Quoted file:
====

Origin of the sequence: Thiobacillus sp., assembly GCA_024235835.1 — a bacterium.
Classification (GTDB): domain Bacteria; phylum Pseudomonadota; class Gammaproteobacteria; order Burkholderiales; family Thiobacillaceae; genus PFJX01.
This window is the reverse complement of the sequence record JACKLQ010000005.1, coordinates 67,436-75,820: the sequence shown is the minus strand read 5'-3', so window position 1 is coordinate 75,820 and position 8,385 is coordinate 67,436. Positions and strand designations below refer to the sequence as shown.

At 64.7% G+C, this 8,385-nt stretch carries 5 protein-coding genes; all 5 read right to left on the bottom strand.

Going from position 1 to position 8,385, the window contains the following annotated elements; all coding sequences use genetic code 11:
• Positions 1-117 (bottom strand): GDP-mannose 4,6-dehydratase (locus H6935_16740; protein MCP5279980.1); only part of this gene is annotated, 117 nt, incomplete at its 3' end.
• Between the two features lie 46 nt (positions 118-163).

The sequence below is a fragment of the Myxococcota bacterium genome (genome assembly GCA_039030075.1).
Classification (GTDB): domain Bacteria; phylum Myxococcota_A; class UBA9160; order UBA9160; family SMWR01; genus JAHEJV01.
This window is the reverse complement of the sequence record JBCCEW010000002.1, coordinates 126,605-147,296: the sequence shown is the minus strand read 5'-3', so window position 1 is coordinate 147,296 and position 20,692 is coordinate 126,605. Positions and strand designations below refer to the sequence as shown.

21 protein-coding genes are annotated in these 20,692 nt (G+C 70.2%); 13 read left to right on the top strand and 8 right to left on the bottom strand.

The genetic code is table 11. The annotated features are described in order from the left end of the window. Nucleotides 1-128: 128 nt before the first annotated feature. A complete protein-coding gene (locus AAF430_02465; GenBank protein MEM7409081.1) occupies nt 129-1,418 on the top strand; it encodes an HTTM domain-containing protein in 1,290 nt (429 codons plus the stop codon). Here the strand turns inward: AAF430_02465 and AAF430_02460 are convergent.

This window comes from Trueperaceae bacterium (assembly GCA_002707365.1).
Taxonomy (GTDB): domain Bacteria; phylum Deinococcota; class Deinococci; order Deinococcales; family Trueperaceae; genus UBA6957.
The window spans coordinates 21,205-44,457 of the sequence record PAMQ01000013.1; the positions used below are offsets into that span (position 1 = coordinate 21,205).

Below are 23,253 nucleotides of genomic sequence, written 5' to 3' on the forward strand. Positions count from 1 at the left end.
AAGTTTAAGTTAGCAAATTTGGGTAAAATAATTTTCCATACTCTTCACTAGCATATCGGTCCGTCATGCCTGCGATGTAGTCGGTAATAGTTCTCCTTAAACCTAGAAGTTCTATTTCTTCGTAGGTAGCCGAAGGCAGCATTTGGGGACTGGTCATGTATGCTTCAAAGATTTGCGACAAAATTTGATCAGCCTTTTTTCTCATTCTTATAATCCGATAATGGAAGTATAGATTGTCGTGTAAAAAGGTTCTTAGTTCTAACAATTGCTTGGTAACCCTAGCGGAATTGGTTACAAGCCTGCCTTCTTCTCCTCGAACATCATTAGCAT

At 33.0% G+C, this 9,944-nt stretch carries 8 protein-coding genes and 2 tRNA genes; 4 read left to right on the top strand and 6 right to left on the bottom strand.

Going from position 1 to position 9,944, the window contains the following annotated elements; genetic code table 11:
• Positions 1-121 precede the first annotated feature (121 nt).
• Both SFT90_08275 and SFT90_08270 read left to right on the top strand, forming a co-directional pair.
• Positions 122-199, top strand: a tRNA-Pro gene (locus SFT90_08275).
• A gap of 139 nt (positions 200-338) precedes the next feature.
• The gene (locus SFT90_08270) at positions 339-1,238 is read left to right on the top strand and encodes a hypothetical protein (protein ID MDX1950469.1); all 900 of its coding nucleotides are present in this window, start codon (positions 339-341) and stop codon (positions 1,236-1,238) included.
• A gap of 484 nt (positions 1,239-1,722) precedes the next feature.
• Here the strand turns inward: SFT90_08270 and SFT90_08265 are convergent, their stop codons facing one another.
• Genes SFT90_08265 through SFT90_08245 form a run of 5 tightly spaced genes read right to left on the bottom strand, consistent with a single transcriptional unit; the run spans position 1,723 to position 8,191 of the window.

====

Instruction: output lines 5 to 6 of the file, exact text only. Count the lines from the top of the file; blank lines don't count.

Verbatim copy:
Going from position 1 to position 8,385, the window contains the following annotated elements; all coding sequences use genetic code 11:
• Positions 1-117 (bottom strand): GDP-mannose 4,6-dehydratase (locus H6935_16740; protein MCP5279980.1); only part of this gene is annotated, 117 nt, incomplete at its 3' end.